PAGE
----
The Exposé pomp itself is besides changed. Now, minimized windows are displayed in smaller configuration on the bottom of the screen below a thin line.

    Dock Exposé with  current placement of minimized windows Enlarge / Dock Exposé with current placement of minimized windows

    In the screenshot above, you'll notice that null of the minimized windows appear in my Dock. That's thanks to another welcome addition: the aptitude to minimize windows "into" the application icon. You'll find the setting for this in the Dock's preference pane.

    New Dock preference: Minimize windows into application iconNew Dock preference: Minimize windows into application icon Minimized windows in a Dock application menuMinimized window denoted by a diamond

    Once set, minimized windows will slip behind the icon of their parent application and then disappear. To accept them back, either right-click the application icon (see right) or trigger Exposé.

    The Dock's grid view for folders now incorporates a scroll bar when there are too many items to apt comfortably. Clicking on a folder icon in the grid now shows that folder's contents within the grid, allowing you to navigate down several folders to find a buried item. A petite "back" navigation button appears once you descend.

    These are uncouth useful current behaviors, and quite a premium considering the supposed "no current features" stance of Snow Leopard. But the fundamental nature of the Dock remains the same. Users who want a more flexible or more powerful application launcher/folder organizer/window minimization system must quiet either sacrifice some functionality (e.g., Dock icon badges and bounce notifications) or continue to use the Dock in addition to a third-party application.

    The option to preserve minimized windows from cluttering up the Dock was long overdue. But my enthusiasm is tempered by my frustration at the continued inability to click on a docked folder and Have it open in the Finder, while besides retaining the aptitude to drag items into that folder. This was the default deportment for docked folders for the first six years of Mac OS X's life, but it changed in Leopard. Snow Leopard does not help matters.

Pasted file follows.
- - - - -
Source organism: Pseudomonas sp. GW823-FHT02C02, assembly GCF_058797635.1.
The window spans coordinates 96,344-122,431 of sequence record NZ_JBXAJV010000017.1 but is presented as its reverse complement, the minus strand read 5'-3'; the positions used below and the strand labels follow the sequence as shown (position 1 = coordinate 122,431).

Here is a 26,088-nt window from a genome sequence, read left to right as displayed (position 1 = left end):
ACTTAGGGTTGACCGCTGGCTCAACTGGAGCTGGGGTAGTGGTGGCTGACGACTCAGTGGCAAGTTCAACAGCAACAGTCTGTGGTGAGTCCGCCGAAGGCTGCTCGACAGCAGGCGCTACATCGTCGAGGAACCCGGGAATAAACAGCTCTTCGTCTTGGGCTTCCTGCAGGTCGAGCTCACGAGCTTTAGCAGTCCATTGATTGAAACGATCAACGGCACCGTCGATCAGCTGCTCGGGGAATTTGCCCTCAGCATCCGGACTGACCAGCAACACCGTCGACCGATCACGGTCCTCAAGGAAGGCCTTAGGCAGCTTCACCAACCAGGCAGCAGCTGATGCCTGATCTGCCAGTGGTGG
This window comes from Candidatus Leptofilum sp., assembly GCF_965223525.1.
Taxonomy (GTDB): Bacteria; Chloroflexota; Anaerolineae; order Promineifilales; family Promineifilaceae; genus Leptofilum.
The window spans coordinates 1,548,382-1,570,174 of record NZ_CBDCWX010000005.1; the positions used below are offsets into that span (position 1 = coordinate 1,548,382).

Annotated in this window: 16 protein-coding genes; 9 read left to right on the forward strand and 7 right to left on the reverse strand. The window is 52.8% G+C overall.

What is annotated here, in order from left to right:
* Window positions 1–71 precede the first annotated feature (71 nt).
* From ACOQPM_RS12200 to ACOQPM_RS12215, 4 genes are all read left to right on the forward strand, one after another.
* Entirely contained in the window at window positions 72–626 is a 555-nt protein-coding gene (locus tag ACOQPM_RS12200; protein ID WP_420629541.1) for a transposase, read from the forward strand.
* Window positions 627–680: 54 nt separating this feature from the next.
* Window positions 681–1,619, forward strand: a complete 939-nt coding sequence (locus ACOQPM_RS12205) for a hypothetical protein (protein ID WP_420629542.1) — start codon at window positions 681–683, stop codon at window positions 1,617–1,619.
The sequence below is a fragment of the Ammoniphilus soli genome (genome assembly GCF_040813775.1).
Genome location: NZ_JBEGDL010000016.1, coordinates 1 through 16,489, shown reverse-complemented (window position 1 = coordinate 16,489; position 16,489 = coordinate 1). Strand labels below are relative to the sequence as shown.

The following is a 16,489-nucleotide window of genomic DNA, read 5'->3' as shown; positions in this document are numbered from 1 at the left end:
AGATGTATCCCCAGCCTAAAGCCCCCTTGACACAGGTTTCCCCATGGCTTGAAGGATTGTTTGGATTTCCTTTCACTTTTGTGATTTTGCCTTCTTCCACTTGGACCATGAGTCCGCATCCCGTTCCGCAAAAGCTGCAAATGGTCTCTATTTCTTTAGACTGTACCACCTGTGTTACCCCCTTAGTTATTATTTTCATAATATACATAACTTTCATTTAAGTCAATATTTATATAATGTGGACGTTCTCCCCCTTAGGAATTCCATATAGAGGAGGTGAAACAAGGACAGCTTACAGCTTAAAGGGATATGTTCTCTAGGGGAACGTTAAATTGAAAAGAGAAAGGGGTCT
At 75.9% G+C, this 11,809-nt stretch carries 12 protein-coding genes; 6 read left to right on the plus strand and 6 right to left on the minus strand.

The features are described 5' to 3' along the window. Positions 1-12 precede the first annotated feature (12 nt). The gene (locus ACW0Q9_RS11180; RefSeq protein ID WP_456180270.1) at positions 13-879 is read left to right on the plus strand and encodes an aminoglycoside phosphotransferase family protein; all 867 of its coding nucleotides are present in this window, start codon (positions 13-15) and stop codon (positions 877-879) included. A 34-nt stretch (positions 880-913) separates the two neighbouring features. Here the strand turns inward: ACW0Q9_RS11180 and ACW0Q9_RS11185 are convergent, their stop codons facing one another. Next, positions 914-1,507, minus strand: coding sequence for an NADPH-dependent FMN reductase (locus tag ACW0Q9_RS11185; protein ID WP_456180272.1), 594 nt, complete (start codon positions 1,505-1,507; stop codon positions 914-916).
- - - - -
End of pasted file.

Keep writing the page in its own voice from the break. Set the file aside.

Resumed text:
Docking an alias to a folder provides the single-click-open behavior, but items cannot live dragged into a docked folder alias for some inexplicable reason. (Radar 5775786, closed in March 2008 with the terse explanation, "not currently supported.") Worse, dragging an detail to a docked folder alias looks enjoy it will toil (the icon highlights) but upon release, the dragged detail simply springs back to its original location. I really hoped this one would accept fixed in Snow Leopard. No such luck.

    Dock grid view's in-place navigation with back buttonDock grid view's in-place navigation with back button The Finder

    One of the earliest leaked screenshots of Snow Leopard included an innocuous-looking "Get Info…" window for the Finder, presumably to pomp that its version number had been updated to 10.6. The more touching tidbit of information it revealed was that the Finder in Snow Leopard was a 64-bit application.

    The Mac OS X Finder started its life as the designated "dog food" application for the Carbon backward-compatibility API for Mac OS X. Over the years, the Finder has been a frequent target of dissatisfaction and scorn. Those inferior feelings frequently spilled over into the parallel debate over API supremacy: Carbon vs. Cocoa.

    "The Finder sucks because it's a Carbon app. What they exigency is a Cocoa Finder! Surely that will decipher uncouth their woes." Well, Snow Leopard features a 64-bit Finder, and as they uncouth know, Carbon was not ported to 64-bit. Et voila! A Cocoa Finder in Snow Leopard. (More on the woes in a bit.)

    The conversion to Cocoa followed the Snow Leopard formula: no current features… except for maybe one or two. And so, the "new" Cocoa Finder looks and works almost exactly enjoy the traditional Carbon Finder. The biggest indicator of its "Cocoa-ness" is the extensive use of Core Animation transitions. For example, when a Finder window does its schizophrenic transformation from a sidebar-bedecked browser window to its minimally-adorned form, it no longer happens in a blink. Instead, the sidebar slides away and fades, the toolbar shrinks, and everything tucks in to configuration its current shape.

    Despite crossing the line in a few cases, the Core Animation transitions conclude gain the application feel more polished, and yes, "more Cocoa." And presumably the use of Cocoa made it so darn simple to add features that the developers just couldn't resist throwing in a few.